Food and Whining: A Review of Thanksgiving Foods

For this Thanksgiving, our wonderful reporters critiqued 5 ½ star foods, including turkey, stuffing, mac and cheese, pumpkin pie, and cranberry sauce. Here are the results.

 Everyone is always claiming that their great-great-great grandmother, twice-removed’s green bean casserole is the best, but we aren’t so sure. So we sent our three best yam dishes, the most unbiased food, to be the true judge of Thanksgiving dinner. Why sweet potato casserole, caramelized yams, and mashed potatoes, you may ask? It is said that the population is split evenly into loving and hating these foods, so obviously they are the best choice. Everyone (vegetarians and vegans alike) can eat them too. Also, our mascot is a yam. 

First up, turkey. Sweet potato casserole enjoyed the turkey juices, but took away points for lack of sweetness. They gave it a 5.987 out of 7.45. Caramelized yams absolutely loved the garlic butter under the turkey skin, and gave four chef’s kisses as a rating. Mashed potatoes found the texture of the turkey dry and unpredictable, and refused to comment on the “travesty.” Overall, four and a half out of five yams.

Next, stuffing. Sweet potato casserole did not enjoy this at all, as savory things go against everything they stand for. Zero out of two napkins. Caramelized yams did not particularly enjoy or hate the stuffing– simply noting the flavors as “traditional, but not yammy.” Two out of three onions. Mashed potatoes thoroughly enjoyed the consistency and texture of the stuffing, and gave it one and a quarter gingersnaps out of one and a quarter gingersnaps.

Mac and cheese was an overall success. This article would turn into a book if I listed all the compliments. Even sweet potato casserole enjoyed it, which is surprising because mac and cheese is not all that sweet. 100/98 stars from everyone. 

Pumpkin pie. Pumpkin pie is always controversial. On one hand, gourds are third cousins with yams. So they should have an advantage over the other foods, because of distant family relations. But pumpkins are the most hoity-toity cousins you can think of. They get three whole holidays. Yams get two, if they’re lucky. For that, our yams kept strictly neutral with four out of eight whipped cream cans as a rating.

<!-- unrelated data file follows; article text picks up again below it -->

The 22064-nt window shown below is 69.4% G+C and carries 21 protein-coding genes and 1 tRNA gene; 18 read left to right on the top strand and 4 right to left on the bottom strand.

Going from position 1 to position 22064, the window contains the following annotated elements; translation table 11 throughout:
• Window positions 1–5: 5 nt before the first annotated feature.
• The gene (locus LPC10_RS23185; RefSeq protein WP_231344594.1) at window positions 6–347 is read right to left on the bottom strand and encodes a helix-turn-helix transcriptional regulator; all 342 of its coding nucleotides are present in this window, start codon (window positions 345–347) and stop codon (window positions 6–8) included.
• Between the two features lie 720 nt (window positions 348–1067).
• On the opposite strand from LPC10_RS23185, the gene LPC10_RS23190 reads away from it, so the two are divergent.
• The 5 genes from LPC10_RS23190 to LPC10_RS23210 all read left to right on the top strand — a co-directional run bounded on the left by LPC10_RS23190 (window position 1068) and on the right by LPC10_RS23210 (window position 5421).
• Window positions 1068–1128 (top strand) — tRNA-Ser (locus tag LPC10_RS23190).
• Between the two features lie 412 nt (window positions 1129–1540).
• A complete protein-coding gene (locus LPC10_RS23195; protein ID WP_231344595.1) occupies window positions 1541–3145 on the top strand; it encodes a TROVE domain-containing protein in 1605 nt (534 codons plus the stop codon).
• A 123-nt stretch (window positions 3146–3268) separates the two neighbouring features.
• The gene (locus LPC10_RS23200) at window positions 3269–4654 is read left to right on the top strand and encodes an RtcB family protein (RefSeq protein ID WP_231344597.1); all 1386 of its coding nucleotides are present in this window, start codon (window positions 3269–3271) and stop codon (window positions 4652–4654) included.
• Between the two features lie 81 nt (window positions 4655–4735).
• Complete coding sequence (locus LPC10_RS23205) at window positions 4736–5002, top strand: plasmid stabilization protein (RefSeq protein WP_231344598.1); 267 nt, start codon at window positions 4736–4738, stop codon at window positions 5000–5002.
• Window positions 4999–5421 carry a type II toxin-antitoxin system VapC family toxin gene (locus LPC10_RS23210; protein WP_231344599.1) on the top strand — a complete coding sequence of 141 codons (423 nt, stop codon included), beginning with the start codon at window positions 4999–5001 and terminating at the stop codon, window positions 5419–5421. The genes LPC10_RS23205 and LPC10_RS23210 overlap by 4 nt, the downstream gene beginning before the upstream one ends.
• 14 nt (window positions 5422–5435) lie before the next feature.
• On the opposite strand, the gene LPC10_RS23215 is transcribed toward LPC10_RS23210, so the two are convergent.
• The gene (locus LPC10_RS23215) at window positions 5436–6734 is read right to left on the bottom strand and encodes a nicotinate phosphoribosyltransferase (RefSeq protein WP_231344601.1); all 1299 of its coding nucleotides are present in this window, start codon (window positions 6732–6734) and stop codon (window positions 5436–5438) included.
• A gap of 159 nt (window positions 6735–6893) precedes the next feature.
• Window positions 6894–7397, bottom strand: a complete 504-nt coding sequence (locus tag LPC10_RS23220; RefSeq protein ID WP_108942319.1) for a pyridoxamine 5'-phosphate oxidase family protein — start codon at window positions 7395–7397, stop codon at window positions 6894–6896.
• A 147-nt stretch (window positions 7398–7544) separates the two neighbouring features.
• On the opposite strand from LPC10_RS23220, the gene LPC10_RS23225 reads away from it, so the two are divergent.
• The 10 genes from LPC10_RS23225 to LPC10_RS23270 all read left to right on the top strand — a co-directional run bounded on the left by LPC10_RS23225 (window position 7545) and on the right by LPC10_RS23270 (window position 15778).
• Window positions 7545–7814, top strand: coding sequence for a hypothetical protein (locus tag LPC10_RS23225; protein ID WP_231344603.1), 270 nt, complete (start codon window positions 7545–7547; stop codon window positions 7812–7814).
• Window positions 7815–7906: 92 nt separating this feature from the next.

Finally, cranberry sauce. A yam-tastic success. Good sweet potato casserole, according to itself, has cranberries in it. Caramelized yams liked the little tang and sweetness cranberries offered, as a nice contrast to its majestic self. And mashed potatoes loved the color contrast and consistency of cranberry sauce. Ten out of ten forks.

Now, they all have added cranberries to their recipes and are requesting we change our name to “Cran-Page”. Enjoy your leftover yams, folks. 

Asparagus Fern
Asparagus Fern (born 1236 BCE) was a war correspondent stationed in Clipperton Island (a strip of sand off the coast of Mexico) during the Vietnam War. They have since retired and now write for Yampage to “relive the glory days.” Asparagus Fern has been married 700 years to the saguaro cactus Udderly Zucchini. The couple has had quite a lot of plant babies, including the many Christmas trees of Rockefeller Center and Groot. In their spare time, Asparagus Fern enjoys breathing underwater and taming dragons. They play bridge every Wednesday with the local crazy cat ladies. Fern lives near Spiky Olivia, wherever that might be, and refuses to comment if they like asparagus or not. For watering information, contact Paloma Arena (‘25).